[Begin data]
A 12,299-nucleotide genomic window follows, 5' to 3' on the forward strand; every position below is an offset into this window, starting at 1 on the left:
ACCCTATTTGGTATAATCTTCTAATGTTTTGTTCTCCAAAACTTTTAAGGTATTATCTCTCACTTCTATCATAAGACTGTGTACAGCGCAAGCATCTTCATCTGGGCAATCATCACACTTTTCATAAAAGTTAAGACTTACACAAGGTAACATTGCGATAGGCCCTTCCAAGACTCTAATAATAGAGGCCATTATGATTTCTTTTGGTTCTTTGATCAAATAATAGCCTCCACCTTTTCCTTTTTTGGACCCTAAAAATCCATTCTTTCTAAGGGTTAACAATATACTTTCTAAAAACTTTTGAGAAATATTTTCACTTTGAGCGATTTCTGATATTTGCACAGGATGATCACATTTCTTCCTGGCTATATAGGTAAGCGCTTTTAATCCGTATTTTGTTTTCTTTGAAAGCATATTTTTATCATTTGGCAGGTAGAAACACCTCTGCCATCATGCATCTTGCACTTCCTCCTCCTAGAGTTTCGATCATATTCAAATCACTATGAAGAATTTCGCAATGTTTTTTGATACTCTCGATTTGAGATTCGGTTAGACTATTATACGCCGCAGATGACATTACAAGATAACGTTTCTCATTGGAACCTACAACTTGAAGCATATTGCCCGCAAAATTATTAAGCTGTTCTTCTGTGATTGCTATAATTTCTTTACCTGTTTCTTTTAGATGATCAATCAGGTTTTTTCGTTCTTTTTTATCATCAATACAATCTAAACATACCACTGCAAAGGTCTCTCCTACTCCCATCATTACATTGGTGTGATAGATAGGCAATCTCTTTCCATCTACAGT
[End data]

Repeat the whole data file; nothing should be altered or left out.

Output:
A 12,299-nucleotide genomic window follows, 5' to 3' on the forward strand; every position below is an offset into this window, starting at 1 on the left:
ACCCTATTTGGTATAATCTTCTAATGTTTTGTTCTCCAAAACTTTTAAGGTATTATCTCTCACTTCTATCATAAGACTGTGTACAGCGCAAGCATCTTCATCTGGGCAATCATCACACTTTTCATAAAAGTTAAGACTTACACAAGGTAACATTGCGATAGGCCCTTCCAAGACTCTAATAATAGAGGCCATTATGATTTCTTTTGGTTCTTTGATCAAATAATAGCCTCCACCTTTTCCTTTTTTGGACCCTAAAAATCCATTCTTTCTAAGGGTTAACAATATACTTTCTAAAAACTTTTGAGAAATATTTTCACTTTGAGCGATTTCTGATATTTGCACAGGATGATCACATTTCTTCCTGGCTATATAGGTAAGCGCTTTTAATCCGTATTTTGTTTTCTTTGAAAGCATATTTTTATCATTTGGCAGGTAGAAACACCTCTGCCATCATGCATCTTGCACTTCCTCCTCCTAGAGTTTCGATCATATTCAAATCACTATGAAGAATTTCGCAATGTTTTTTGATACTCTCGATTTGAGATTCGGTTAGACTATTATACGCCGCAGATGACATTACAAGATAACGTTTCTCATTGGAACCTACAACTTGAAGCATATTGCCCGCAAAATTATTAAGCTGTTCTTCTGTGATTGCTATAATTTCTTTACCTGTTTCTTTTAGATGATCAATCAGGTTTTTTCGTTCTTTTTTATCATCAATACAATCTAAACATACCACTGCAAAGGTCTCTCCTACTCCCATCATTACATTGGTGTGATAGATAGGCAATCTCTTTCCATCTACAGT